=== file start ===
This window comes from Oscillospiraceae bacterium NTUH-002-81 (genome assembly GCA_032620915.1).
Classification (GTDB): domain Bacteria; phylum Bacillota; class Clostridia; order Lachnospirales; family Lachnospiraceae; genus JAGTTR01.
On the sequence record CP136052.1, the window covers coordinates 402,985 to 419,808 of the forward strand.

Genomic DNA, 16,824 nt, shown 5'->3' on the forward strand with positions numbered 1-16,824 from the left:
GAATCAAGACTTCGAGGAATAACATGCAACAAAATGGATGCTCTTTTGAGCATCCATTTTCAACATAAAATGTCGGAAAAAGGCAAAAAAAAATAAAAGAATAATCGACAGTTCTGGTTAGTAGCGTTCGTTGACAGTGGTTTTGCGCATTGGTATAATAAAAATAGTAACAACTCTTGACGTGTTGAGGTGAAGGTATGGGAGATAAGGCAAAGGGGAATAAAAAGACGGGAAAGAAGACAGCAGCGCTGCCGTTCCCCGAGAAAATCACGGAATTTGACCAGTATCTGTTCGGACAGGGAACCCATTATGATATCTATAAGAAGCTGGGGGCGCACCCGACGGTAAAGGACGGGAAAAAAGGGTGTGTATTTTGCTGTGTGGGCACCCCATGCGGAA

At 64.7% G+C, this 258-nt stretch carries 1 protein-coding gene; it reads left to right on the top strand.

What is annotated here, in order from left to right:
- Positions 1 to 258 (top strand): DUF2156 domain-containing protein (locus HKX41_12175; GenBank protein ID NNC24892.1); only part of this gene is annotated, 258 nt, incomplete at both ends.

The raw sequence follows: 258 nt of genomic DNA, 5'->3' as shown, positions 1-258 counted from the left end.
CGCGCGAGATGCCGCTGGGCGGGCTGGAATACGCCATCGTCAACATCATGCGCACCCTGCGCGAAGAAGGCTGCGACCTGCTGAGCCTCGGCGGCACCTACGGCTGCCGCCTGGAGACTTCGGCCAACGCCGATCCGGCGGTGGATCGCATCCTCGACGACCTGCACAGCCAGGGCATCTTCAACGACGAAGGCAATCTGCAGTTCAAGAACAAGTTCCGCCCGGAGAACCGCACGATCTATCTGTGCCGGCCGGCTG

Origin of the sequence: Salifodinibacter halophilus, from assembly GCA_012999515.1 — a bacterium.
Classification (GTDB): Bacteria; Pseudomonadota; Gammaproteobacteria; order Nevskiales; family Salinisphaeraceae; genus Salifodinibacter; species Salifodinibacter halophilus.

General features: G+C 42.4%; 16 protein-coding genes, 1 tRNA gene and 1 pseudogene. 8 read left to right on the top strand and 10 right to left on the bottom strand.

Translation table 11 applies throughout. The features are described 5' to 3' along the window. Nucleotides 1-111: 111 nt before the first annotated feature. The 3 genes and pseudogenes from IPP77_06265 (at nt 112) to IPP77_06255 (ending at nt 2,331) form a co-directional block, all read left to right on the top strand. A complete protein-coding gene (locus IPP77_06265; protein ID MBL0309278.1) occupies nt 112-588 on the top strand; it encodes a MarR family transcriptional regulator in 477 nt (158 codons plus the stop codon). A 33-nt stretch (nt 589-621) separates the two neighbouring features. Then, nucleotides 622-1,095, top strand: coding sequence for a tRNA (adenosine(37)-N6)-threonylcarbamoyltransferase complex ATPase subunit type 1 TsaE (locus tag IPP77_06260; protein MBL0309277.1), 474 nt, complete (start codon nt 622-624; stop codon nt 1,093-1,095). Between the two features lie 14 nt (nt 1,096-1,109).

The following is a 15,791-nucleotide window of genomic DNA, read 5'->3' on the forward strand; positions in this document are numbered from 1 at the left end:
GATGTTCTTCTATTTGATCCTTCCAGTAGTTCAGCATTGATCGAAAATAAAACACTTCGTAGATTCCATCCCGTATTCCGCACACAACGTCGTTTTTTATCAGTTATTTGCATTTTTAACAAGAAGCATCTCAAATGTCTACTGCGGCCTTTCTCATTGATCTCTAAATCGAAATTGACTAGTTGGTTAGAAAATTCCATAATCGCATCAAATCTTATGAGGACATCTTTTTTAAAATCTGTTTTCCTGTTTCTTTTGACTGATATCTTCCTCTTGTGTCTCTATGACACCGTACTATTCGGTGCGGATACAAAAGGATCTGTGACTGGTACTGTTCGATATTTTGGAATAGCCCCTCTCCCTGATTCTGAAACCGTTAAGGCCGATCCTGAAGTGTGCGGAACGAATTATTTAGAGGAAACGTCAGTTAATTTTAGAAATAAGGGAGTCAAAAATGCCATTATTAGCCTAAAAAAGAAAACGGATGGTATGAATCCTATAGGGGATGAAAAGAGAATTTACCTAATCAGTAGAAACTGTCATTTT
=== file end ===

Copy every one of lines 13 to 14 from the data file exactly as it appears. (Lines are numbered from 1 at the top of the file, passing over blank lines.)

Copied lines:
General features: G+C 42.4%; 16 protein-coding genes, 1 tRNA gene and 1 pseudogene. 8 read left to right on the top strand and 10 right to left on the bottom strand.

Translation table 11 applies throughout. The features are described 5' to 3' along the window. Nucleotides 1-111: 111 nt before the first annotated feature. The 3 genes and pseudogenes from IPP77_06265 (at nt 112) to IPP77_06255 (ending at nt 2,331) form a co-directional block, all read left to right on the top strand. A complete protein-coding gene (locus IPP77_06265; protein ID MBL0309278.1) occupies nt 112-588 on the top strand; it encodes a MarR family transcriptional regulator in 477 nt (158 codons plus the stop codon). A 33-nt stretch (nt 589-621) separates the two neighbouring features. Then, nucleotides 622-1,095, top strand: coding sequence for a tRNA (adenosine(37)-N6)-threonylcarbamoyltransferase complex ATPase subunit type 1 TsaE (locus tag IPP77_06260; protein MBL0309277.1), 474 nt, complete (start codon nt 622-624; stop codon nt 1,093-1,095). Between the two features lie 14 nt (nt 1,096-1,109).